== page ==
With retail space costing an average of $20.85 per square foot, where you set up shop is important. Pick the wrong location and you risk being tied into a years-long lease, failing to drive significant foot traffic and consequently having store overheads crush profits. This guide from Shopify discusses a few retail location options, and how to choose the best one for your business.
Brick and Mortar Retail
Brick-and-mortar retail is the most traditional type of physical location. Also known as freestanding or anchor stores, it’s a building used by retailers to connect with customers in their own premises.
Pros of Brick-and-Mortar Stores:
- Rent is cheaper. Busy shopping malls can charge a premium to retailers looking to tap into their existing foot traffic. Out-of-town landlords don’t have that luxury, so rent can be less expensive.
- They’re more accessible. Brick-and-mortar stores can be situated out-of-town but on a public road. Proximity to public transport and less expensive parking can make these locations more accessible.
- Some customers prefer them. Research shows that 27 percent of shoppers buy holiday gifts in local independent stores, beating traditional department stores or specialist merchants.
Cons of Brick-and-Mortar Stores
- Zoning rules apply. Cities, towns or village governments often set zoning regulations on how buildings in a given area can be used.
- A building that falls within a residential zone is unlikely to get approval as a retail shop.
- Foot traffic can be a challenge. Expect to invest in local advertising and signage to guide potential customers to your store.
A business park can be used as a business headquarters. On some, you’ll find industrial plants and warehouses. These units can be great for expanding your retail business.
Pros of Business Parks:
- Parking is plentiful. Businesses located in a business park likely have their own employees driving to work, resulting in large parking lots customers can use.
- Lots of space. A unit in a business park is typically bigger than one you’ll find in a shopping center. That leaves room for storage, creative layouts and experiential retail.
- You’re surrounded by business people. Build relationships with business owners in nearby units for support when growing your own.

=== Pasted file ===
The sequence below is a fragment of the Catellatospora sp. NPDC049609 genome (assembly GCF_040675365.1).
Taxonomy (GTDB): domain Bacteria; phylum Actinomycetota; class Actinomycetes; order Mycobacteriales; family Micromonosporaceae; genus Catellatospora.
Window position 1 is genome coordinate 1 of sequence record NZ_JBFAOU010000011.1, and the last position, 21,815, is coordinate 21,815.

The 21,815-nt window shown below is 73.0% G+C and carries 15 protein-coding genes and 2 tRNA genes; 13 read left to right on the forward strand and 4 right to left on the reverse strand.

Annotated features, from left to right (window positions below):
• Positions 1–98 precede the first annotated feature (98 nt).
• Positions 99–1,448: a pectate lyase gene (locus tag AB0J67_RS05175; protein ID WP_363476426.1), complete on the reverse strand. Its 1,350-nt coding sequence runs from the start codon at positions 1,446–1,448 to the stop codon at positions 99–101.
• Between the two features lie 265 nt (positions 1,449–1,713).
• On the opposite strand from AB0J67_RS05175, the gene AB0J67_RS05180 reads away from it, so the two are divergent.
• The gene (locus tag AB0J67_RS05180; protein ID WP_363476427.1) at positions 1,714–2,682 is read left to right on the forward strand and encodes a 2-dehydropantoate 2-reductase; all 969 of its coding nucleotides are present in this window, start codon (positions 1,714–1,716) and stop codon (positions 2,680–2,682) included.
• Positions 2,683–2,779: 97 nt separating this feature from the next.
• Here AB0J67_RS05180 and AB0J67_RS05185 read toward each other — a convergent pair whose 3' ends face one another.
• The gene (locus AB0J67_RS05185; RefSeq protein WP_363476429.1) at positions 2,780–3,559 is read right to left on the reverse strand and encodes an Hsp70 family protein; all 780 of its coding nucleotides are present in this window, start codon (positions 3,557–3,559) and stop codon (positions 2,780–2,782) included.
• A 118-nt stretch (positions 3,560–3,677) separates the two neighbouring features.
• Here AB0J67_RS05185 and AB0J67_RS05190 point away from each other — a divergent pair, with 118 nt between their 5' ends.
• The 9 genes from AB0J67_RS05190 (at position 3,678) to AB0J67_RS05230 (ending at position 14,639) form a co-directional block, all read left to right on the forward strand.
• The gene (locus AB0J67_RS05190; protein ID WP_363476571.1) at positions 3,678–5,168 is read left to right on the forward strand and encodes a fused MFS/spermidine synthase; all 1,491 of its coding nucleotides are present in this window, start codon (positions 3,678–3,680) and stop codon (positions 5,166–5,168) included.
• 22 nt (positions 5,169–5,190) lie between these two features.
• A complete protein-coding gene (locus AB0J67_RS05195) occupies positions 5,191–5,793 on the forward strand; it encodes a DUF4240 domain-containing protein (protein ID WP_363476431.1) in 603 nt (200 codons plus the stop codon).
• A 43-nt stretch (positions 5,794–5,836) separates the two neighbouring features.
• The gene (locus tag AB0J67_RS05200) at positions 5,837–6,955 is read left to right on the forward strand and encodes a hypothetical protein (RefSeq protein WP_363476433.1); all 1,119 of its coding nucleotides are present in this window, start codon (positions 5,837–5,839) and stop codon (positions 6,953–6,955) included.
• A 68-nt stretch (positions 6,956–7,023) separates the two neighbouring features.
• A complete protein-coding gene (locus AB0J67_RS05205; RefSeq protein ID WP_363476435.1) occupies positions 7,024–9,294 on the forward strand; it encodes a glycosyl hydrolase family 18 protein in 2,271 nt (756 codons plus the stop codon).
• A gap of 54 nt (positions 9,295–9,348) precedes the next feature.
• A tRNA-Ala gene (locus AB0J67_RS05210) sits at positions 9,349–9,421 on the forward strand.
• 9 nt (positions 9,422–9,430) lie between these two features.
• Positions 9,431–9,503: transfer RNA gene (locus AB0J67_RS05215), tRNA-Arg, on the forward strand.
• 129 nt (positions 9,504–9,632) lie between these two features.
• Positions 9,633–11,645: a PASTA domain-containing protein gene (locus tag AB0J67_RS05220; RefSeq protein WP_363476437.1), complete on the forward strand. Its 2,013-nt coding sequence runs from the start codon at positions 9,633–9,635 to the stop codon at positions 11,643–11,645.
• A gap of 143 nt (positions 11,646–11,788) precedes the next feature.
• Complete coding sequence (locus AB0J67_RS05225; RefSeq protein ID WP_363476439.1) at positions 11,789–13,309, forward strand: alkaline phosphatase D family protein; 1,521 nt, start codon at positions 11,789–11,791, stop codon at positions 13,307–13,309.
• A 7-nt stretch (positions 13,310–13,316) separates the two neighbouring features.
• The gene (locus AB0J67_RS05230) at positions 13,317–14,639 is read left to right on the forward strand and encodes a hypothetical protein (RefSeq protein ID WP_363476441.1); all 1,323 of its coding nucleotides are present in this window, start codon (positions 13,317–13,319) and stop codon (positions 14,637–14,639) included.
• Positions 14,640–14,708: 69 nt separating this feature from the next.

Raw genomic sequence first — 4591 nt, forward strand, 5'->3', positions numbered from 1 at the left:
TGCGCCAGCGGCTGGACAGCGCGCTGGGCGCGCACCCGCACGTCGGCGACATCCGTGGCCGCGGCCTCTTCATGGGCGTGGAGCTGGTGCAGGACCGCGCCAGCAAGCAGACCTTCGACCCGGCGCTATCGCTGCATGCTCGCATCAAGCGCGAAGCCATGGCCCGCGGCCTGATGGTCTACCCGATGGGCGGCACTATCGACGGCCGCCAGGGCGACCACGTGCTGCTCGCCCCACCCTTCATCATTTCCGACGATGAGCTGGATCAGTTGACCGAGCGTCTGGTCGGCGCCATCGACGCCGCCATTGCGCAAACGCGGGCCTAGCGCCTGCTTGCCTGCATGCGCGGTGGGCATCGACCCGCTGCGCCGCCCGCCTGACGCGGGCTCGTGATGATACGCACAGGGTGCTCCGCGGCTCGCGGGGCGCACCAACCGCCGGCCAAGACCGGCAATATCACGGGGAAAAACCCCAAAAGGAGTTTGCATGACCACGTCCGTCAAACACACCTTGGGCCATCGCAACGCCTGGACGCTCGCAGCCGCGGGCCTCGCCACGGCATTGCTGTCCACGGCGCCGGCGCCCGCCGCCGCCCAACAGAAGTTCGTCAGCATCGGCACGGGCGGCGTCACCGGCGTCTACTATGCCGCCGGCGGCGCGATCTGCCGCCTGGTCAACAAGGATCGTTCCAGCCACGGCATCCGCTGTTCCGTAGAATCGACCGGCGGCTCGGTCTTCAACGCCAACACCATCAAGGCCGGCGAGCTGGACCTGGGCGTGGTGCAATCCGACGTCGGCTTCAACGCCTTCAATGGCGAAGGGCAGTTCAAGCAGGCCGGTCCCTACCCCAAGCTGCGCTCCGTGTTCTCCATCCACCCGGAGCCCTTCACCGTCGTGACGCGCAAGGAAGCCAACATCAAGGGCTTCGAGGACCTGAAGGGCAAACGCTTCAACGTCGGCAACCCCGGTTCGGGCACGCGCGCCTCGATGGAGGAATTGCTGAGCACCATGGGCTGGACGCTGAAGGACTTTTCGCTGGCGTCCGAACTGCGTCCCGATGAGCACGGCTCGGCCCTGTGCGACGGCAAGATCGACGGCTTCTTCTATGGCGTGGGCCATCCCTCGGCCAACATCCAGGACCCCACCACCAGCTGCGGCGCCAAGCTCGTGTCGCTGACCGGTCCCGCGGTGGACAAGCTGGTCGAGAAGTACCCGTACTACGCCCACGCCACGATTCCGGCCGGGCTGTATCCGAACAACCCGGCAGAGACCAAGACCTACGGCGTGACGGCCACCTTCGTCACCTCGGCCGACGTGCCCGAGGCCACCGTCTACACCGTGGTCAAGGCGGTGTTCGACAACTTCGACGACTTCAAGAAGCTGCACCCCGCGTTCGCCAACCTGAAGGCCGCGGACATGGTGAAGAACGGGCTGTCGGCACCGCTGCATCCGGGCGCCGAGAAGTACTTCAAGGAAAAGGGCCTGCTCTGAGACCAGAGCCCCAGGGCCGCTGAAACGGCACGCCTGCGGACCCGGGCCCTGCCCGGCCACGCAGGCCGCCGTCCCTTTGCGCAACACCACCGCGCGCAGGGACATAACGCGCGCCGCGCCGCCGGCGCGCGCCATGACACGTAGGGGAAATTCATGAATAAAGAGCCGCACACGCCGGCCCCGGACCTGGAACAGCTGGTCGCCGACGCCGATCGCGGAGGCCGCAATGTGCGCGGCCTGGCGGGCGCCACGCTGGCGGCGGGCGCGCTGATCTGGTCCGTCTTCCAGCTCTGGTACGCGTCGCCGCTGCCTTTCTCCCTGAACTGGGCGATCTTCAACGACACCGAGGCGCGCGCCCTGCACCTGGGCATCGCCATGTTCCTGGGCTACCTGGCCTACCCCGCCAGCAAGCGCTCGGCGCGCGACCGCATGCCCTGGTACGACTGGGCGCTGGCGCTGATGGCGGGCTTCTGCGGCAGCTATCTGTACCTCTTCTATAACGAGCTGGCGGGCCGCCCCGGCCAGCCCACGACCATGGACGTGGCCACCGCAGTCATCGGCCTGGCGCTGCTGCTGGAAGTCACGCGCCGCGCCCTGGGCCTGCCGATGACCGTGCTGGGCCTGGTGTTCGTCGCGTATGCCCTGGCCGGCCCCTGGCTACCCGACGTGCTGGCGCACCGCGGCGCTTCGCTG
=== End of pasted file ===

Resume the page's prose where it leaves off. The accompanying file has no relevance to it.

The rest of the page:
Cons of Business Parks:
- They’re usually built in semi-residential areas, so customers might be going out of their way to visit your store.
- Foot traffic can be minimal. This largely depends on the other units. If they’re offices or industrial plants, for example, only workers will pass through the business park.
- Public transport is unlikely to run there since most employees commute via car.
There’s a lot that goes into finding a retail location. If you’re still unsure about which is best for your business, consider setting up shop in a place you already have: your home.
Pros of home-based retail:
- It’s much cheaper since you’re not paying extra real estate leases or operating expenses. Plus, small business owners working from home can reduce their tax liability.
- It’s flexible. Minimal visitors means you have ultimate control over your “opening hours.”
Cons of home-based retail:
- Security can be an issue. You can’t have potential customers stop by your home-based store if you are reluctant to reveal your home address.
- Distractions come thick and fast, especially if you’re working in a busy household.
- Scaling becomes difficult. Selling more inventory is great for business, but not great if its storage begins to dominate your home.Some landlords prevent tenants from using their property as a retail space.
- The process of expanding your retail business is a daunting one. Whether you choose brick and mortar, a business park or your home, use these tips to secure the best spot for your next store. Remember: the goal is to best position your store to capture potential customers in the local community.
For more on this topic, visit: shopify.com/retail/retail-location